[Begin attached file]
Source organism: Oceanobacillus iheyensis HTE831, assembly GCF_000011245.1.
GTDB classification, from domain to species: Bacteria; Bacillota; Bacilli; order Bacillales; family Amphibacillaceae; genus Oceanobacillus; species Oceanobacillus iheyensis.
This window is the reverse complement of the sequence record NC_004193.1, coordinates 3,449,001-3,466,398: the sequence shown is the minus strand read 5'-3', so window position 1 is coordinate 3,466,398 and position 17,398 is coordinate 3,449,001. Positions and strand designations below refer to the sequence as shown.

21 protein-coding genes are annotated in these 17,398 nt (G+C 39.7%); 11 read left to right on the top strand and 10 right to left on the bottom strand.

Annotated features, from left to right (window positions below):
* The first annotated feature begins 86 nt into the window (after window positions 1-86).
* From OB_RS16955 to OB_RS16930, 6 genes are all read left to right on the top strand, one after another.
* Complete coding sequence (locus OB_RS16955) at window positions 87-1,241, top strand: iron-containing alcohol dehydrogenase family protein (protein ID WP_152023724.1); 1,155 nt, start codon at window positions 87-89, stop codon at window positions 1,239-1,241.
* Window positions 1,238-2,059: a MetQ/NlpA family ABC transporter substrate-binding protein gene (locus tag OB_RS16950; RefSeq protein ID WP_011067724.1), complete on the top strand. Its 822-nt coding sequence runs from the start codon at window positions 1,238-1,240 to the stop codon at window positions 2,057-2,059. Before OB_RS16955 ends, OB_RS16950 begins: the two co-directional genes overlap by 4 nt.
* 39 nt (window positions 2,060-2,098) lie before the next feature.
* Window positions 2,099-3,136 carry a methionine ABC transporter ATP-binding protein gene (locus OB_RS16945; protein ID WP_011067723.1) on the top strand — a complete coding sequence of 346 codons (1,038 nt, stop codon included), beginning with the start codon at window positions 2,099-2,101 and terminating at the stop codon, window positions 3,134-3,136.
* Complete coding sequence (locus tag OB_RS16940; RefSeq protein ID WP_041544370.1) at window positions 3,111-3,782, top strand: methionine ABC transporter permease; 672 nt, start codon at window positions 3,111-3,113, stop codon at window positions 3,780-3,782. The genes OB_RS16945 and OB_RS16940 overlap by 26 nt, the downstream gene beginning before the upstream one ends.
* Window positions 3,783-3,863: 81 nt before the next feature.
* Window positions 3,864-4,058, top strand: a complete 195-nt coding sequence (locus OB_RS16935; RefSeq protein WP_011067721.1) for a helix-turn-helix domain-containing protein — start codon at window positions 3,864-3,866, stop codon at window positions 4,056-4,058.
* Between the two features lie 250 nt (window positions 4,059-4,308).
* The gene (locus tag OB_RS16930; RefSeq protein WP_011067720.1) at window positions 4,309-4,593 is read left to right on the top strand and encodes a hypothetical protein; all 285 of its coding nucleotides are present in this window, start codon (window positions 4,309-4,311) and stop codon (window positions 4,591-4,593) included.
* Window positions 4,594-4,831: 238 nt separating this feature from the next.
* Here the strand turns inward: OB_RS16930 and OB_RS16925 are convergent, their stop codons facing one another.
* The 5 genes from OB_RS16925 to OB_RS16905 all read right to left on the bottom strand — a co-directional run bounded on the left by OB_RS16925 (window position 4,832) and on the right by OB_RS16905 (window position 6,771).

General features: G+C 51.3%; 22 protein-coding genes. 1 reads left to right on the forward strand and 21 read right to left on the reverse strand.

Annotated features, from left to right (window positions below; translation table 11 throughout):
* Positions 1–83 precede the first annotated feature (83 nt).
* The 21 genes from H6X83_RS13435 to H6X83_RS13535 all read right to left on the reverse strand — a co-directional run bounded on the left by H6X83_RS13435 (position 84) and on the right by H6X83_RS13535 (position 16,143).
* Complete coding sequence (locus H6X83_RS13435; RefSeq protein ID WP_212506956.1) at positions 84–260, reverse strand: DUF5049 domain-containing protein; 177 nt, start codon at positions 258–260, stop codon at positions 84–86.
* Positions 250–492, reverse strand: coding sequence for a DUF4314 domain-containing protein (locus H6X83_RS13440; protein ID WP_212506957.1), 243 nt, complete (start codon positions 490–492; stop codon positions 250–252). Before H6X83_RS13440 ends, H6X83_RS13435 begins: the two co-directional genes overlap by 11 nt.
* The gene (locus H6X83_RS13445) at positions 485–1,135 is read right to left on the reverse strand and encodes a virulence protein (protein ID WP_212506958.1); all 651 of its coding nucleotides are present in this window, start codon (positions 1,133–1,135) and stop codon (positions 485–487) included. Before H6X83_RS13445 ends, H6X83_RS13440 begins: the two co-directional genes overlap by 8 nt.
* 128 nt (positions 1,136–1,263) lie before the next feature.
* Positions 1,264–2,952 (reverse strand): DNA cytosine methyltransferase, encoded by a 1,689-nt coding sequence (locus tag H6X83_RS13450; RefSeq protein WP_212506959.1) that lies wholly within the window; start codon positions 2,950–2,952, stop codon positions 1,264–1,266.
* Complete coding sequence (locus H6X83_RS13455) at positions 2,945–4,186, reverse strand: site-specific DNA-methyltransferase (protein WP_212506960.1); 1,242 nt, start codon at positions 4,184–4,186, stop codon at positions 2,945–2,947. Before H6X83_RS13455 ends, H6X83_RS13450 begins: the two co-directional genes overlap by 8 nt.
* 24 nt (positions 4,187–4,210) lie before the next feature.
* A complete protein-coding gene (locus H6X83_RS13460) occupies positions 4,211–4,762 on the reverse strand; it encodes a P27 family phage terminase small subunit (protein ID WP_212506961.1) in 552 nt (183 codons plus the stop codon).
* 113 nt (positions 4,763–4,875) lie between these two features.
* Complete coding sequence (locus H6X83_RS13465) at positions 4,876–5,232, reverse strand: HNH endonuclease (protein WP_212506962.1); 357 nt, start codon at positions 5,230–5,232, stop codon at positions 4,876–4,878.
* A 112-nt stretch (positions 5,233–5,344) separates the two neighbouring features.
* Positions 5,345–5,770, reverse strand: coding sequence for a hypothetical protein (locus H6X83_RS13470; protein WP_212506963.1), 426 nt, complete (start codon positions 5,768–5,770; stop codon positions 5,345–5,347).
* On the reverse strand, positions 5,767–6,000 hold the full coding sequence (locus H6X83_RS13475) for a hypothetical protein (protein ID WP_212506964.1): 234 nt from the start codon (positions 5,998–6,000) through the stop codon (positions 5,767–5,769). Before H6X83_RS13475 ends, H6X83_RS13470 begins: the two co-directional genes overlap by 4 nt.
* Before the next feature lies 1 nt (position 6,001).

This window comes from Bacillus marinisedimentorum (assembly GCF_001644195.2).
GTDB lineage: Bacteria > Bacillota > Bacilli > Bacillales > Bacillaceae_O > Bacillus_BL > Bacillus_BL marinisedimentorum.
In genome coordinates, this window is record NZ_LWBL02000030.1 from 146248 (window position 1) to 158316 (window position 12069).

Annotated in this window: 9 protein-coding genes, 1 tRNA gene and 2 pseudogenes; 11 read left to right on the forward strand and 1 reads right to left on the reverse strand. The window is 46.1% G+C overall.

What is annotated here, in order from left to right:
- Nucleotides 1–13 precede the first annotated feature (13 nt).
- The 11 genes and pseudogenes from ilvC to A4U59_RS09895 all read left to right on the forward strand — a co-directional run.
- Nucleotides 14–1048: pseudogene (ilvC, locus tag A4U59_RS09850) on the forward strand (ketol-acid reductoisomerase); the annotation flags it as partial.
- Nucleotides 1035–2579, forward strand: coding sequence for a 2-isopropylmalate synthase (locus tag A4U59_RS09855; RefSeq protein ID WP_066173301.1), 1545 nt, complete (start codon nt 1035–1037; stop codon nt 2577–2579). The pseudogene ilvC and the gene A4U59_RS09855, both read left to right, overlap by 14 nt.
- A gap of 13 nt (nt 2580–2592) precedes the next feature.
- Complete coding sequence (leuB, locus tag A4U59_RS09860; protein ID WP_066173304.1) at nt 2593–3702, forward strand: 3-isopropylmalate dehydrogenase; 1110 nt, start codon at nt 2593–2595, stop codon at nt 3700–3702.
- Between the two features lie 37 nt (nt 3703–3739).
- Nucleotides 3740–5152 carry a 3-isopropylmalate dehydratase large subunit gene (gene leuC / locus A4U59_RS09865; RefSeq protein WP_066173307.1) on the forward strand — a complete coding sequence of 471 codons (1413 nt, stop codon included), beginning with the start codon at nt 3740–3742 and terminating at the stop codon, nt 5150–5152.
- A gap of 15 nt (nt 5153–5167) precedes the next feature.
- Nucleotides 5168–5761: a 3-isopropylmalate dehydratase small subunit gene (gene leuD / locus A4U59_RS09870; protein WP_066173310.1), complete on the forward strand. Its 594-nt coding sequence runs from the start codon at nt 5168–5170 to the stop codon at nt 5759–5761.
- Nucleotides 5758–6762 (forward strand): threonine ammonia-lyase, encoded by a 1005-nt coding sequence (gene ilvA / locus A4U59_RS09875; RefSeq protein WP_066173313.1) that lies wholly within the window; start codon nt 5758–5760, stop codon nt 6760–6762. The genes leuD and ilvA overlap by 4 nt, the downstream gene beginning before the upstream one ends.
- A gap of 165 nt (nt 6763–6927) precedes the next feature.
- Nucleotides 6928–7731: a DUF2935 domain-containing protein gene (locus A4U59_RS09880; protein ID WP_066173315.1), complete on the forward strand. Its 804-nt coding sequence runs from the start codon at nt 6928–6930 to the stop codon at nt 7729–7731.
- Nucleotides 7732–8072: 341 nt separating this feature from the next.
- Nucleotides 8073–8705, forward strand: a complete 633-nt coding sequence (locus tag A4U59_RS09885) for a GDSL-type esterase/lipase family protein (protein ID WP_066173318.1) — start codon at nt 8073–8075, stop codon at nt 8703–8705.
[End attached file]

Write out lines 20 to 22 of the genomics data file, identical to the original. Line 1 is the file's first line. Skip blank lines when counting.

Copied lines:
General features: G+C 51.3%; 22 protein-coding genes. 1 reads left to right on the forward strand and 21 read right to left on the reverse strand.

Annotated features, from left to right (window positions below; translation table 11 throughout):
* Positions 1–83 precede the first annotated feature (83 nt).